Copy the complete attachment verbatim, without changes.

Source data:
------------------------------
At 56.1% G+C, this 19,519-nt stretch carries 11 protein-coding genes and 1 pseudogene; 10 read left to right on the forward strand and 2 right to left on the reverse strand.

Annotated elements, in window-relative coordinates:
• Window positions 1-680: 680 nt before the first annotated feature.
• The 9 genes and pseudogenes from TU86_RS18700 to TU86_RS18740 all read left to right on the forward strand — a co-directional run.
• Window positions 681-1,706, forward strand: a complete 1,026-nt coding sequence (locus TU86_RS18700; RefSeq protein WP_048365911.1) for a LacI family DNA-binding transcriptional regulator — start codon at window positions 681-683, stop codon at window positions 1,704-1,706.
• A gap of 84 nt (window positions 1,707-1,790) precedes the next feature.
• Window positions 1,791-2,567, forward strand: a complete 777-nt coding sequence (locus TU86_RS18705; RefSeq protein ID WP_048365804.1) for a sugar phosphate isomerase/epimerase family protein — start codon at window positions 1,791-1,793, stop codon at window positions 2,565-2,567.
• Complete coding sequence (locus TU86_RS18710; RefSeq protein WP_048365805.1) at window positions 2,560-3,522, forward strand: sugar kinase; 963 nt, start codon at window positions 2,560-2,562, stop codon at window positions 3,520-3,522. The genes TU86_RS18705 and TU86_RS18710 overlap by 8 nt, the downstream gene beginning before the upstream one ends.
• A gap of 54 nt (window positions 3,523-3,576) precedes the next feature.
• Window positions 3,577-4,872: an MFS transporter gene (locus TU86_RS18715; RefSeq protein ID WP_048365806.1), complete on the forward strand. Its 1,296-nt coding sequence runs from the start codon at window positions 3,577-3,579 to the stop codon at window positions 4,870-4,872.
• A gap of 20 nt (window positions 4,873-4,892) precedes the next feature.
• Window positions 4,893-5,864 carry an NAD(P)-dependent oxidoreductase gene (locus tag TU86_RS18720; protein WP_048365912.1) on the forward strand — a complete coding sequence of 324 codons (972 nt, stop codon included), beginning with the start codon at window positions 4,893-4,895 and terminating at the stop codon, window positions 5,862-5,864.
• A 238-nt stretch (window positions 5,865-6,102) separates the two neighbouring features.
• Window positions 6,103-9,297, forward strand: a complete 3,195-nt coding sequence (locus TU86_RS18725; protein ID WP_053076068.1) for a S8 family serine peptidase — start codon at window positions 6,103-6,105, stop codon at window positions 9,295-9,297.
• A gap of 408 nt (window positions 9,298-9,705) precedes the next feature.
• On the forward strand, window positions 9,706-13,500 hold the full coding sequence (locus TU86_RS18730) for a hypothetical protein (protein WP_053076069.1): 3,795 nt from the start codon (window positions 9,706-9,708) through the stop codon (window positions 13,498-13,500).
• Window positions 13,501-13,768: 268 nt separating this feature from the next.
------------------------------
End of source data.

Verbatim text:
At 56.1% G+C, this 19,519-nt stretch carries 11 protein-coding genes and 1 pseudogene; 10 read left to right on the forward strand and 2 right to left on the reverse strand.

Annotated elements, in window-relative coordinates:
• Window positions 1-680: 680 nt before the first annotated feature.
• The 9 genes and pseudogenes from TU86_RS18700 to TU86_RS18740 all read left to right on the forward strand — a co-directional run.
• Window positions 681-1,706, forward strand: a complete 1,026-nt coding sequence (locus TU86_RS18700; RefSeq protein WP_048365911.1) for a LacI family DNA-binding transcriptional regulator — start codon at window positions 681-683, stop codon at window positions 1,704-1,706.
• A gap of 84 nt (window positions 1,707-1,790) precedes the next feature.
• Window positions 1,791-2,567, forward strand: a complete 777-nt coding sequence (locus TU86_RS18705; RefSeq protein ID WP_048365804.1) for a sugar phosphate isomerase/epimerase family protein — start codon at window positions 1,791-1,793, stop codon at window positions 2,565-2,567.
• Complete coding sequence (locus TU86_RS18710; RefSeq protein WP_048365805.1) at window positions 2,560-3,522, forward strand: sugar kinase; 963 nt, start codon at window positions 2,560-2,562, stop codon at window positions 3,520-3,522. The genes TU86_RS18705 and TU86_RS18710 overlap by 8 nt, the downstream gene beginning before the upstream one ends.
• A gap of 54 nt (window positions 3,523-3,576) precedes the next feature.
• Window positions 3,577-4,872: an MFS transporter gene (locus TU86_RS18715; RefSeq protein ID WP_048365806.1), complete on the forward strand. Its 1,296-nt coding sequence runs from the start codon at window positions 3,577-3,579 to the stop codon at window positions 4,870-4,872.
• A gap of 20 nt (window positions 4,873-4,892) precedes the next feature.
• Window positions 4,893-5,864 carry an NAD(P)-dependent oxidoreductase gene (locus tag TU86_RS18720; protein WP_048365912.1) on the forward strand — a complete coding sequence of 324 codons (972 nt, stop codon included), beginning with the start codon at window positions 4,893-4,895 and terminating at the stop codon, window positions 5,862-5,864.
• A 238-nt stretch (window positions 5,865-6,102) separates the two neighbouring features.
• Window positions 6,103-9,297, forward strand: a complete 3,195-nt coding sequence (locus TU86_RS18725; protein ID WP_053076068.1) for a S8 family serine peptidase — start codon at window positions 6,103-6,105, stop codon at window positions 9,295-9,297.
• A gap of 408 nt (window positions 9,298-9,705) precedes the next feature.
• On the forward strand, window positions 9,706-13,500 hold the full coding sequence (locus TU86_RS18730) for a hypothetical protein (protein WP_053076069.1): 3,795 nt from the start codon (window positions 9,706-9,708) through the stop codon (window positions 13,498-13,500).
• Window positions 13,501-13,768: 268 nt separating this feature from the next.